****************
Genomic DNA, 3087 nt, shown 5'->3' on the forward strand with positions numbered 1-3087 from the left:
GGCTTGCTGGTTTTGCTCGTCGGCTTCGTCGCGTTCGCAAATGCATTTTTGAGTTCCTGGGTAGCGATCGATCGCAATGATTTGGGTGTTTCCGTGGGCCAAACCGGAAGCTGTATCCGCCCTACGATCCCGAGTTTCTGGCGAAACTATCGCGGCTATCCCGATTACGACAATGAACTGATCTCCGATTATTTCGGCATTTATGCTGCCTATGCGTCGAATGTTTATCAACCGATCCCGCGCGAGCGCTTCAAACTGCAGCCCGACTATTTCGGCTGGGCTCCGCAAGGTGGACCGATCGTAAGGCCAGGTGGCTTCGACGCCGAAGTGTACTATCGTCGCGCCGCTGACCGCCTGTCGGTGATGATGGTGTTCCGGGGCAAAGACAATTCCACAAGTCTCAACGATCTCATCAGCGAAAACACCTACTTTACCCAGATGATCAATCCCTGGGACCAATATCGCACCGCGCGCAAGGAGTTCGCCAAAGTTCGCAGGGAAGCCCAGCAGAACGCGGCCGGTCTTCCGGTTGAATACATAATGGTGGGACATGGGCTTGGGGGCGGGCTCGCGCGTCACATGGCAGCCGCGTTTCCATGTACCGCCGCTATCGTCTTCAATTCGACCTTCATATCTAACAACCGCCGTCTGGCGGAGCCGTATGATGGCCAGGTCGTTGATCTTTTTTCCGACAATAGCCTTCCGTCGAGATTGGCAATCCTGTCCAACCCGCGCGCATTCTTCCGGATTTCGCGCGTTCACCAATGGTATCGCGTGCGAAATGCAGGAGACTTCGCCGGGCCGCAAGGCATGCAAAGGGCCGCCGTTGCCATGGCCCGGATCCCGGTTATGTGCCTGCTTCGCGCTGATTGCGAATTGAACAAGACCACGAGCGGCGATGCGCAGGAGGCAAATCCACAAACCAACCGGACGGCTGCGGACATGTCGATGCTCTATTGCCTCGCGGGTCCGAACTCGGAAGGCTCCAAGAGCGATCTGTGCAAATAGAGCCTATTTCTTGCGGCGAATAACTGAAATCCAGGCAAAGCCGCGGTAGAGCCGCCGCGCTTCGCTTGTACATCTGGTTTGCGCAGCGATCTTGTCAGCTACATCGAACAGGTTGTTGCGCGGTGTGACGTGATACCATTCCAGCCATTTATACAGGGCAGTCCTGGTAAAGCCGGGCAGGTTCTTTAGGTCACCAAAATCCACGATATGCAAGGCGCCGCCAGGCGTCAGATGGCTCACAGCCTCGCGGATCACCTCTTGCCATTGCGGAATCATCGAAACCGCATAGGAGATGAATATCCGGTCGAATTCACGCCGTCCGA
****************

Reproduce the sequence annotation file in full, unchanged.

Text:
Genomic DNA, 3087 nt, shown 5'->3' on the forward strand with positions numbered 1-3087 from the left:
GGCTTGCTGGTTTTGCTCGTCGGCTTCGTCGCGTTCGCAAATGCATTTTTGAGTTCCTGGGTAGCGATCGATCGCAATGATTTGGGTGTTTCCGTGGGCCAAACCGGAAGCTGTATCCGCCCTACGATCCCGAGTTTCTGGCGAAACTATCGCGGCTATCCCGATTACGACAATGAACTGATCTCCGATTATTTCGGCATTTATGCTGCCTATGCGTCGAATGTTTATCAACCGATCCCGCGCGAGCGCTTCAAACTGCAGCCCGACTATTTCGGCTGGGCTCCGCAAGGTGGACCGATCGTAAGGCCAGGTGGCTTCGACGCCGAAGTGTACTATCGTCGCGCCGCTGACCGCCTGTCGGTGATGATGGTGTTCCGGGGCAAAGACAATTCCACAAGTCTCAACGATCTCATCAGCGAAAACACCTACTTTACCCAGATGATCAATCCCTGGGACCAATATCGCACCGCGCGCAAGGAGTTCGCCAAAGTTCGCAGGGAAGCCCAGCAGAACGCGGCCGGTCTTCCGGTTGAATACATAATGGTGGGACATGGGCTTGGGGGCGGGCTCGCGCGTCACATGGCAGCCGCGTTTCCATGTACCGCCGCTATCGTCTTCAATTCGACCTTCATATCTAACAACCGCCGTCTGGCGGAGCCGTATGATGGCCAGGTCGTTGATCTTTTTTCCGACAATAGCCTTCCGTCGAGATTGGCAATCCTGTCCAACCCGCGCGCATTCTTCCGGATTTCGCGCGTTCACCAATGGTATCGCGTGCGAAATGCAGGAGACTTCGCCGGGCCGCAAGGCATGCAAAGGGCCGCCGTTGCCATGGCCCGGATCCCGGTTATGTGCCTGCTTCGCGCTGATTGCGAATTGAACAAGACCACGAGCGGCGATGCGCAGGAGGCAAATCCACAAACCAACCGGACGGCTGCGGACATGTCGATGCTCTATTGCCTCGCGGGTCCGAACTCGGAAGGCTCCAAGAGCGATCTGTGCAAATAGAGCCTATTTCTTGCGGCGAATAACTGAAATCCAGGCAAAGCCGCGGTAGAGCCGCCGCGCTTCGCTTGTACATCTGGTTTGCGCAGCGATCTTGTCAGCTACATCGAACAGGTTGTTGCGCGGTGTGACGTGATACCATTCCAGCCATTTATACAGGGCAGTCCTGGTAAAGCCGGGCAGGTTCTTTAGGTCACCAAAATCCACGATATGCAAGGCGCCGCCAGGCGTCAGATGGCTCACAGCCTCGCGGATCACCTCTTGCCATTGCGGAATCATCGAAACCGCATAGGAGATGAATATCCGGTCGAATTCACGCCGTCCGA